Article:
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How O2 avoided an online PR crisis

Back in the day, life was that little bit simpler: You only had one phone number per friend to remember, there was never the threat of ugly pictures of yourself popping up on the Internet (you didn’t have the Internet!) and what’s more a customer complaint stayed between the company and the customer.

Then came along the digital revolution, and the rest is history. Now, if a customer needs to complain they have a choice of soapboxes to stand on. Customers are not only making the business aware of their issues but thanks to the multiple public platforms available to them, they are also broadcasting their complaint to other members of the public. It’s very interesting to see how a company chooses to respond to these very public complaints, in my opinion it could be exactly what makes then or breaks them.

So, when O2 services went down last week it was only natural that O2 customers turned to Twitter to vent their frustration. O2’s response? They replied humorously:

How O2 avoided an online PR crisis

Now this was either very clever of them or very stupid, and I suspect for the first hour everyone was holding their breath. But after responding to hundreds of angry tweets in this manner, others started noticing and joining in the fun.  However, there was still a tiny bit of resentment on the customers’ part:

How O2 avoided an online PR crisis

The risk paid off, turning their company crisis into a great PR opportunity. The O2 Twitter account soon became a must watch online with the bitter anger the customers held a day before now turning into ‘love’:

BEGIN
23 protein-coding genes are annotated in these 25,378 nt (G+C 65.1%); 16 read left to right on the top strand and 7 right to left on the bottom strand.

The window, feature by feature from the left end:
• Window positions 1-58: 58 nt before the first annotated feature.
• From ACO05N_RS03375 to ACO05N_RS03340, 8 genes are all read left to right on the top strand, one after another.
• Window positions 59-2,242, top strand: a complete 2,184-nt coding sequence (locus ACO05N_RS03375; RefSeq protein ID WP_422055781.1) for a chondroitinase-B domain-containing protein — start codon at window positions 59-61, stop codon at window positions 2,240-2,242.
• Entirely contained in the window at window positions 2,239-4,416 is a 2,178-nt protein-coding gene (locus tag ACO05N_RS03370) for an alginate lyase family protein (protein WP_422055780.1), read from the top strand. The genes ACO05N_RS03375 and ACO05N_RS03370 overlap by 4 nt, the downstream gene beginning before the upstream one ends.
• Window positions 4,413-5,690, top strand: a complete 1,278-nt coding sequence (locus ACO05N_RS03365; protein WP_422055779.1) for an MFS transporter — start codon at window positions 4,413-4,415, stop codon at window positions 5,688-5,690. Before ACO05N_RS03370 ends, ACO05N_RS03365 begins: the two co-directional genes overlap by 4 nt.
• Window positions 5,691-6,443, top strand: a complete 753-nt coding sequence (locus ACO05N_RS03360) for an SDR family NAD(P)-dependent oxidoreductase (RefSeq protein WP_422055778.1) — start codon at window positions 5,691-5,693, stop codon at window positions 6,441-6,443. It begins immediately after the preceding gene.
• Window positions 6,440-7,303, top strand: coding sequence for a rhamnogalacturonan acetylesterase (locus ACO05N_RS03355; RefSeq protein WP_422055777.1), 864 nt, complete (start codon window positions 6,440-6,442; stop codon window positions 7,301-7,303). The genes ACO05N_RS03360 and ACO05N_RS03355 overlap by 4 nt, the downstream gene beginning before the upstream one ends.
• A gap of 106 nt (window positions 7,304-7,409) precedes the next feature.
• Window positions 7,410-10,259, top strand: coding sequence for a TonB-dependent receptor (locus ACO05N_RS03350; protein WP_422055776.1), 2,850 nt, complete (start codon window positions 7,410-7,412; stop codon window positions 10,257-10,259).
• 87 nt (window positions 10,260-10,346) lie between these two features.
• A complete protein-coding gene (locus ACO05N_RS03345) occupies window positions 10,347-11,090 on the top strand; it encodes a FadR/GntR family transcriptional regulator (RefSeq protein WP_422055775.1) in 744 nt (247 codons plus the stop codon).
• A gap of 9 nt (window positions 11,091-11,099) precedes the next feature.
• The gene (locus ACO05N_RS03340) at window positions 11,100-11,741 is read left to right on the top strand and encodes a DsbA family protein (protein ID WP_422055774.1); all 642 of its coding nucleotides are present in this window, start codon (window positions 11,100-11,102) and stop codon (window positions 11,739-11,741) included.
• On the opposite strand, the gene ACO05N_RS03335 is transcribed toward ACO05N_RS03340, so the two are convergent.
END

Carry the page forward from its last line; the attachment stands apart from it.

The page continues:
How O2 avoided an online PR crisis

With followers even trying to help them trend for the right reasons, not the hostile signal failing ones:

How O2 avoided an online PR crisis

You might be wondering how an earth did this work in their favour? And here is my theory, the customers sending in angry messages were expecting to hear back the usual pitch about contacting customer services, which in most peoples experience doesn’t get you anywhere. When O2 replied with the random humorous (but argumentative) messages, it threw people off course; they didn’t know how to respond. We all know what it’s like when you are trying to be angry with someone but they keep making you laugh…you’re not angry for long, are you?

 

So, there you have it – how to dodge a potentially fatal company crisis with humour. Brilliant.

 

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